The design of material flow and production systems plays a decisive role for the achievable performance and thus also for their economic efficiency. This requires stable and robust production processes with efficient material and information flows. However, stochastic events, such as machine failures, complicate the quantitative analysis of the processes, which is necessary as a basis for decisions for an efficient design.
At the beginning of the planning phase for a new material flow or production system, there is a large number of potential system configurations that need to be analyzed with regard to various key performance indicators. The planner's task is to identify the alternative that best meets both quantitative and qualitative targets. The quantitative methods of the performance evaluation of material flow and production systems are classified in the literature based on the degree of detail and the required computing time into continuous time queueing theory, discrete time queueing theory and simulation.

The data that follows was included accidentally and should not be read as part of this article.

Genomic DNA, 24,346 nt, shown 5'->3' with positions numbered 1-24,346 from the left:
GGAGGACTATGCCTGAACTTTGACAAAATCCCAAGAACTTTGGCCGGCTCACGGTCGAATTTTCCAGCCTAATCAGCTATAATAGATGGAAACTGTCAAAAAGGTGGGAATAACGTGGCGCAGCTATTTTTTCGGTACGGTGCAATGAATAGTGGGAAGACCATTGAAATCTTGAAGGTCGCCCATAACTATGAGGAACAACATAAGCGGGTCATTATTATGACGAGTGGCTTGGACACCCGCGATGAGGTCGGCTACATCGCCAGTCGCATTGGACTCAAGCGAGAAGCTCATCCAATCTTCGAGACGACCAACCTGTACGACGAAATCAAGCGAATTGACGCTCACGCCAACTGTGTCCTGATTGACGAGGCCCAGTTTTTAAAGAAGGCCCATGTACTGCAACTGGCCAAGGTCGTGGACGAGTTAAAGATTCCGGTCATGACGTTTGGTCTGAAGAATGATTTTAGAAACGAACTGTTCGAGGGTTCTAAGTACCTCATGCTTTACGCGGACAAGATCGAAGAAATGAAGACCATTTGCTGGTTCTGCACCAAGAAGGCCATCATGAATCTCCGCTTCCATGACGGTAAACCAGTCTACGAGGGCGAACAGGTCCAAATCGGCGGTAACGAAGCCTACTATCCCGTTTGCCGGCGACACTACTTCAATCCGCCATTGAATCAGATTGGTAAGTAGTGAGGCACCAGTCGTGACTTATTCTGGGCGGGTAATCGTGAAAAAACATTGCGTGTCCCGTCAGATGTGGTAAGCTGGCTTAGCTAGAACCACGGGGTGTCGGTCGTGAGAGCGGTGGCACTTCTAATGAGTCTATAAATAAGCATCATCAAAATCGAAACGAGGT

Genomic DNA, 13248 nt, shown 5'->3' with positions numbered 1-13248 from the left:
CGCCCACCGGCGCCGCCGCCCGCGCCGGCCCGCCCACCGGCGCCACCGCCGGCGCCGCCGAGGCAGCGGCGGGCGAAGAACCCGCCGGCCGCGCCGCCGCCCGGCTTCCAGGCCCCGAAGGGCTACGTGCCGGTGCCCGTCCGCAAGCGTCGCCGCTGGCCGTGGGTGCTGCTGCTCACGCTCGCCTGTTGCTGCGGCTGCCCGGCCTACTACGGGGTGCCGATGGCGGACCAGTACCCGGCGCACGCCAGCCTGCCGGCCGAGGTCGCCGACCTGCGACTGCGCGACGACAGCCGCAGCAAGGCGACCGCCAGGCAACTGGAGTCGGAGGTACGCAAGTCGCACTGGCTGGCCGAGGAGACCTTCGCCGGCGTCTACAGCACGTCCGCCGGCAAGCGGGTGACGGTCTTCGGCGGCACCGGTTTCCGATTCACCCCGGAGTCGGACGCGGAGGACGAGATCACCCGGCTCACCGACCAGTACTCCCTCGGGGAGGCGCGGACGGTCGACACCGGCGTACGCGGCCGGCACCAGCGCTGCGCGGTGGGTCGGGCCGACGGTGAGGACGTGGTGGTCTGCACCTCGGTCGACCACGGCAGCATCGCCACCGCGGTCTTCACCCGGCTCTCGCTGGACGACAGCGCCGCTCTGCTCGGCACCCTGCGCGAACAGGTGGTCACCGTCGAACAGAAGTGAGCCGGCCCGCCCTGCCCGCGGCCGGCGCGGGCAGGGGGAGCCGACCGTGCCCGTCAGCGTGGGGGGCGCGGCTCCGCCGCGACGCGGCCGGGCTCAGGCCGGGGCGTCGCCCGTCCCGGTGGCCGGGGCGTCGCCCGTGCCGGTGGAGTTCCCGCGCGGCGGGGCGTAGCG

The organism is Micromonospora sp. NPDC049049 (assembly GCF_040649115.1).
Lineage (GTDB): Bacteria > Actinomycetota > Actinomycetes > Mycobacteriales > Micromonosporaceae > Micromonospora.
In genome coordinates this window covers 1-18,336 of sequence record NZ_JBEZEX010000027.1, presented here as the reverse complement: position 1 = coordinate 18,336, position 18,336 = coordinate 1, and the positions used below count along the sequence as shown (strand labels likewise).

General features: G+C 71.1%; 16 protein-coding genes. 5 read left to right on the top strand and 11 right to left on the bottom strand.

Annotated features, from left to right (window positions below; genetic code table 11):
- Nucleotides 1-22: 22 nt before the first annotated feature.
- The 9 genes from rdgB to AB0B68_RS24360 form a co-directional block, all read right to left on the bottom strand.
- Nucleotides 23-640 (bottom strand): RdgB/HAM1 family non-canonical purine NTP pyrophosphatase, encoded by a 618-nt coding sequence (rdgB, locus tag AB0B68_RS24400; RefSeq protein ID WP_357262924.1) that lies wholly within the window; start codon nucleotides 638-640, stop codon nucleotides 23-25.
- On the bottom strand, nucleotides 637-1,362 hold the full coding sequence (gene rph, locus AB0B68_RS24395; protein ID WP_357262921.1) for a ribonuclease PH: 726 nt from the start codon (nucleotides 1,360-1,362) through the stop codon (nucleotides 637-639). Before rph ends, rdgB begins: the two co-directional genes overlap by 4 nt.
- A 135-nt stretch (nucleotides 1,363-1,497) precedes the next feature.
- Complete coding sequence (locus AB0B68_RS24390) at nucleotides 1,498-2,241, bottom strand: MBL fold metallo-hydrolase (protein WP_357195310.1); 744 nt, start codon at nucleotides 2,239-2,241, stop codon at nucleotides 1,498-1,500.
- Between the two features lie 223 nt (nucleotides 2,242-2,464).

We use both analytical and simulation-based stochastic models to evaluate the performance of material flow and production systems. A special focus is on the discrete time queueing theory. This has the advantage over the continuous time queueing theory that the existing data, for example processing times, can be used directly and do not have to be approximated by contin-uous distributions. In addition, the discrete time queueing theory is not limited to the calcula-tion of expected values when determining key performance indicators, such as the sojourn time of an order, instead the complete probability distributions can be determined. The fast and ac-curate numerical calculation of key performance indicators in material flow and production sys-tems with the help of discrete-time queueing theory closes the gap between (often inaccurate) purely analytical considerations and (always complex) simulation investigations. In the detailed planning of material flow and production systems, however, the simulation of the system is usually essential. We can draw on extensive experience in the field of material flow and production simulation, e.g. with the simulation software Anylogic or Plant Simulation.
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